Dysfunction as high function

During his New Year’s Day seminar, author Dan Pink shared five trends that he is following in 2010. In the science category, the trend he is keeping an eye on is dysfunction is high function. During the discussion he referenced the Atlantic Monthly article The Science of Success, which considers the possible “up-side” of genetic dysfunction:

Yes, this new thinking goes, these bad genes can create dysfunction in unfavorable contexts—but they can also enhance function in favorable contexts.

Re-reading the article last night reminded me of a story I heard many years ago in an episode of Fresh Air focused on Asperger’s Syndrome (paraphrased):

A boy with Asperger’s Syndrome is focused on snakes. He knows about everything there is to know about snakes, and can bring snakes into just about any story or subject. If he can’t make it about snakes, he doesn’t care about it.

For a cumulative school project this boy had to prepare a report about the Battle of Gettysburg. The purpose of the project was to teach research and presentation skills. You guessed it – no snakes, the boy didn’t care and wasn’t doing anything on the project. Until, that is, the teachers and staff came up with the idea, “What if we let him do his report on The Snakes at the Battle of Gettysburg?”

To make a long story short, this got the boy’s attention and he dove right in. To do the project, he had to learn as much or more about the battle and the geography, etc., as any other kid. His project was so good, and so unique, that he was asked to present his project to the entire school. Everyone wanted to hear the presentation about the snakes at the Battle of Gettysburg, and everyone thought it was great.

The kicker here is this: Before this presentation, everyone avoided this boy because all he wanted to talk about was snakes.

I recognize that humans are a social bunch that prefer to socialize with others like themselves, but it is unfortunate – for both the “typical” and “non-typical” populations – that anything that is different is so shunned, before even being given a chance.

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Cultivate your kid’s strengths

I found this bit of wisdom in the book Never Eat Alone by Keith Ferrazzi. Though geared at self improvement, this quote struck a chord with me as a parent:

The trick is not to work obsessively on the skills and talents you lack, but to focus and cultivate your strengths so that your weaknesses matter less.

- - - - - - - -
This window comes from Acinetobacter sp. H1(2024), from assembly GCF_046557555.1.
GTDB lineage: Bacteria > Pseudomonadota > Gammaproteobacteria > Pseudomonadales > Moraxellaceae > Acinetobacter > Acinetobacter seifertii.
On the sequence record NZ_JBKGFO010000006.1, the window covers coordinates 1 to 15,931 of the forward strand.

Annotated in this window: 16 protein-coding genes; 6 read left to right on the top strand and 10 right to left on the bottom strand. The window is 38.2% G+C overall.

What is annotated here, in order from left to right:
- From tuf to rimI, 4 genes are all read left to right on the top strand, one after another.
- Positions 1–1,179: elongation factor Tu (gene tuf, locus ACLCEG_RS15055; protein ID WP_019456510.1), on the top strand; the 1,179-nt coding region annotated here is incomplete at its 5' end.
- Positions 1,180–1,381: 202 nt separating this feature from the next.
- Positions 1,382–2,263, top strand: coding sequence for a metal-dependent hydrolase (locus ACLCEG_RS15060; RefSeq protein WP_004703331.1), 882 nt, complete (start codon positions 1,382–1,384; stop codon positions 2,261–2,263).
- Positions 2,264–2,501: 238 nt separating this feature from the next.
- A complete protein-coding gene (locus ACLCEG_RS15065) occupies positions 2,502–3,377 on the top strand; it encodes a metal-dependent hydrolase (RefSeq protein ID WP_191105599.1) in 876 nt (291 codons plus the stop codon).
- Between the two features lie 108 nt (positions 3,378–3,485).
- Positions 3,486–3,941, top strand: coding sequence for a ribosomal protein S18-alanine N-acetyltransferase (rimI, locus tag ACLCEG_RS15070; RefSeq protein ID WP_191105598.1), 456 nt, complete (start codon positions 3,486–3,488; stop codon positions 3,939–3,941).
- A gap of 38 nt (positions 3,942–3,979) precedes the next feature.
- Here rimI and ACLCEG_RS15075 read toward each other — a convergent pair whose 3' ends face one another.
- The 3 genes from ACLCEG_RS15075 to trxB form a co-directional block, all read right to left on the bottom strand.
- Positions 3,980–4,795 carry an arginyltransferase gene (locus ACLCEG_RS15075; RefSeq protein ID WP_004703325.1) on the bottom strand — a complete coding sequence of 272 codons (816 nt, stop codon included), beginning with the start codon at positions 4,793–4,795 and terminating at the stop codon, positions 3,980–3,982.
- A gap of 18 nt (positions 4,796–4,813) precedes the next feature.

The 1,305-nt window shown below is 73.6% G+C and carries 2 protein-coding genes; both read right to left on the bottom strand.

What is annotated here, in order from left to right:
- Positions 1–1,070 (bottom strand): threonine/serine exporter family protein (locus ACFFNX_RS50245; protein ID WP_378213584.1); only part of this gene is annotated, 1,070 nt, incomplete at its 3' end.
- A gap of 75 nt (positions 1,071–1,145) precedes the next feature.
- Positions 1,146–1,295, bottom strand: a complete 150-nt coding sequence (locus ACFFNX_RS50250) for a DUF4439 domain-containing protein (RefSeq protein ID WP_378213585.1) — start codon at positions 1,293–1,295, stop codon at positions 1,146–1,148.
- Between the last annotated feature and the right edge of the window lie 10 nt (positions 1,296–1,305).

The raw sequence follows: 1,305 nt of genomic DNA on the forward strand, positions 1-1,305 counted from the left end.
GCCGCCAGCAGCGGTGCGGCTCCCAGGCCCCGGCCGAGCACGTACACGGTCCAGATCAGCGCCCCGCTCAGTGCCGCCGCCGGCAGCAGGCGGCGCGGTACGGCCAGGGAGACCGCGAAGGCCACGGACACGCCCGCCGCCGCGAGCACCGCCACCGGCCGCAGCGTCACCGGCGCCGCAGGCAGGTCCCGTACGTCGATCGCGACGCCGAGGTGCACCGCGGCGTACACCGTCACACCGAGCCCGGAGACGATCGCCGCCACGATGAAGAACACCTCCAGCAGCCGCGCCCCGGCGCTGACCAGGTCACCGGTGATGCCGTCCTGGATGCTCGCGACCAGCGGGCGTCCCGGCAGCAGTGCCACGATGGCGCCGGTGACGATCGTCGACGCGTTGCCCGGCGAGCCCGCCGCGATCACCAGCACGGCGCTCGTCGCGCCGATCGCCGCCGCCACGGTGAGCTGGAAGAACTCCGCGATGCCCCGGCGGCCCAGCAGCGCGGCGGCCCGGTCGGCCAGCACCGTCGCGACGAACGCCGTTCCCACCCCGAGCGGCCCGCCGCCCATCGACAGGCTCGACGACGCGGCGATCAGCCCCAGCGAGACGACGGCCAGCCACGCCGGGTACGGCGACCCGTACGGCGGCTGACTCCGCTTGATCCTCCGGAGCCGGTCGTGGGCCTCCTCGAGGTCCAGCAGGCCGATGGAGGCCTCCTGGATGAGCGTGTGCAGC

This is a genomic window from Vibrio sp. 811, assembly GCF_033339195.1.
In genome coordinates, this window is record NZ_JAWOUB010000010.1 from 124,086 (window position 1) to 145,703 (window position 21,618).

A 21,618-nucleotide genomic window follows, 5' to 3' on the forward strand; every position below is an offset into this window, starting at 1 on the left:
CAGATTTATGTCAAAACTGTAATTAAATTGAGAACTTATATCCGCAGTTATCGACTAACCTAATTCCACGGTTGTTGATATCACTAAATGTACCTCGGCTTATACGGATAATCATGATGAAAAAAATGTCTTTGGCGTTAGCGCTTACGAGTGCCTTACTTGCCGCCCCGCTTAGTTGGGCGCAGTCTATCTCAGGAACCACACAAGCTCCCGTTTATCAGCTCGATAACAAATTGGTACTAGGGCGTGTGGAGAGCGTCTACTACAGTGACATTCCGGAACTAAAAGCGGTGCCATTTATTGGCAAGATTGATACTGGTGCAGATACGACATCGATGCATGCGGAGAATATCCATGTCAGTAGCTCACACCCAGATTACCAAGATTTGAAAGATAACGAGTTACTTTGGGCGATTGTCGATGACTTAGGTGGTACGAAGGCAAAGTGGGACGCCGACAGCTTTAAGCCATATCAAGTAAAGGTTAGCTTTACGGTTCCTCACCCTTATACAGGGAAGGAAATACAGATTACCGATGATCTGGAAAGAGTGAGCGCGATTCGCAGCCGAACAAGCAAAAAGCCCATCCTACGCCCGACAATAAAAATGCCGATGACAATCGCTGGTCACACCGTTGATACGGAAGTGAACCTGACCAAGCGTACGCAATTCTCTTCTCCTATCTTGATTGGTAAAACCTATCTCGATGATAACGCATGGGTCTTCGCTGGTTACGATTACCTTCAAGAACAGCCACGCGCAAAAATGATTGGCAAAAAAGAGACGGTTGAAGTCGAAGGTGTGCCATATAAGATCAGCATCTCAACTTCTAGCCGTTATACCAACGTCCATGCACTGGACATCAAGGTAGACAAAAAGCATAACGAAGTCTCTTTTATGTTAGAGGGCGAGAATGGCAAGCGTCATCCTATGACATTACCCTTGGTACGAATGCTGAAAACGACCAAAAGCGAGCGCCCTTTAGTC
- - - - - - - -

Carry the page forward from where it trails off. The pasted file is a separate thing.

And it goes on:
The story of Tony DeBlois is an example of this in action. His mother recognized that Tony had serious weaknesses/disabilities to overcome, but also realized that his strength in music could make much of that weakness irrelevant.

All of our kids have their own strengths. Much of it may be hidden from us as parents*, or their strength may be something that we don’t quite understand or appreciate as worth cultivating.

But it is by cultivating these strengths, in all of our kids (and ourselves), that we can help them be successful in whatever they ultimately decide to do.

– – — — —–
* Ferrazzi also gives this observation from Machiavelli: “Everyone sees what you appear to be, few really know what you are.”

Ignore everybody (but don’t ignore this book)

Like Rework (which I reviewed last week), Ignore Everybody is my kind of book. Written by Hugh MacLeod of gapingvoid.com, it is made up of 40 short essays that each dive into a very specific idea or question. And pictures, lots of pictures from the cube-grenade gallery at gapingvoid.com.

Based on many years of experience, the advice that MacLeod dispenses is almost brutal in its description of what aspiring artists (used in the loosest, Seth Godin-esque way) have to look forward to, and what they have to do to get there. Just reading the essay titles gives you an idea of what to expect:

  • Put the hours in
  • If your business plan depends on suddenly being “discovered” by some bit shot, your plan will probably fail
  • Keep your day job
  • Selling out is harder than it looks

If you are looking for an “easy ticket” to success, this isn’t the book that will get you there. (Hint: such a book doesn’t exist.)

None of this is new, of course, to those who are interested in pursuing mastery and are willing to put in the effort it takes to achieve that mastery. Who aren’t focused on a specific outcome but are interested in the journey on which they find themselves. There is plenty in the book to reinforce the importance of that attitude:

  • Don’t try to stand out from the crowd; avoid crowds altogether
  • Sing in your own voice
  • Worrying about “Commercial vs. Artistic” is a complete waste of time
  • Write from the heart
  • The best way to get approval is not to need it

In some ways, this book simply tells us what most of already know. Maybe we know it subconsciously, just under the radar of what we are willing to acknowledge. Maybe we know that it is true but just can’t bring ourselves to do anything about it. But as MacLeod lays out in the opening essay:

GOOD IDEAS ALTER THE POWER BALANCE IN RELATIONSHIPS. THAT IS WHY GOOD IDEAS ARE ALWAYS INITIALLY RESISTED.

Good ideas come with a heavy burden, which why so few people execute them. So few people can handle it.